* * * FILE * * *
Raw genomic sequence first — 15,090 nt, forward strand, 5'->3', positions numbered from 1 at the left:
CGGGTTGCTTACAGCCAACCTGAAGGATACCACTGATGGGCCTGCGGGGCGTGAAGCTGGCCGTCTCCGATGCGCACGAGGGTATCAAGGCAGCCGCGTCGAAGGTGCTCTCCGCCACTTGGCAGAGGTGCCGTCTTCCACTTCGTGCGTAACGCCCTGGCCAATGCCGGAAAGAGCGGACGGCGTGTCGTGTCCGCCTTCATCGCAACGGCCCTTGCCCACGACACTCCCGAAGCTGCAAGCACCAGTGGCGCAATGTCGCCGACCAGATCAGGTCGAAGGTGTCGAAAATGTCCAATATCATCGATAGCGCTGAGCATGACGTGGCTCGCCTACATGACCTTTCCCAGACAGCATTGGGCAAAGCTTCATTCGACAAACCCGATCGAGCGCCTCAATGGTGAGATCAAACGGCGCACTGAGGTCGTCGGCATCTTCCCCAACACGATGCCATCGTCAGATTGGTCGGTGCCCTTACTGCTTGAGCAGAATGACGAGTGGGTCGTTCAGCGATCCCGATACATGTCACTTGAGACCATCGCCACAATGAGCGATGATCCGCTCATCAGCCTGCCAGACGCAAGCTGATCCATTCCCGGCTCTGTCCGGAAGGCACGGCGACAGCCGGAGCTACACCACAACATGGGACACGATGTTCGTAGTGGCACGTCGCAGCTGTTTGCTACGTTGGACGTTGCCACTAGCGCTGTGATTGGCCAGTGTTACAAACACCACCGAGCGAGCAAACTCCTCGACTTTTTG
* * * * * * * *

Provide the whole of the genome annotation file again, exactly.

Raw genomic sequence first — 15,090 nt, forward strand, 5'->3', positions numbered from 1 at the left:
CGGGTTGCTTACAGCCAACCTGAAGGATACCACTGATGGGCCTGCGGGGCGTGAAGCTGGCCGTCTCCGATGCGCACGAGGGTATCAAGGCAGCCGCGTCGAAGGTGCTCTCCGCCACTTGGCAGAGGTGCCGTCTTCCACTTCGTGCGTAACGCCCTGGCCAATGCCGGAAAGAGCGGACGGCGTGTCGTGTCCGCCTTCATCGCAACGGCCCTTGCCCACGACACTCCCGAAGCTGCAAGCACCAGTGGCGCAATGTCGCCGACCAGATCAGGTCGAAGGTGTCGAAAATGTCCAATATCATCGATAGCGCTGAGCATGACGTGGCTCGCCTACATGACCTTTCCCAGACAGCATTGGGCAAAGCTTCATTCGACAAACCCGATCGAGCGCCTCAATGGTGAGATCAAACGGCGCACTGAGGTCGTCGGCATCTTCCCCAACACGATGCCATCGTCAGATTGGTCGGTGCCCTTACTGCTTGAGCAGAATGACGAGTGGGTCGTTCAGCGATCCCGATACATGTCACTTGAGACCATCGCCACAATGAGCGATGATCCGCTCATCAGCCTGCCAGACGCAAGCTGATCCATTCCCGGCTCTGTCCGGAAGGCACGGCGACAGCCGGAGCTACACCACAACATGGGACACGATGTTCGTAGTGGCACGTCGCAGCTGTTTGCTACGTTGGACGTTGCCACTAGCGCTGTGATTGGCCAGTGTTACAAACACCACCGAGCGAGCAAACTCCTCGACTTTTTG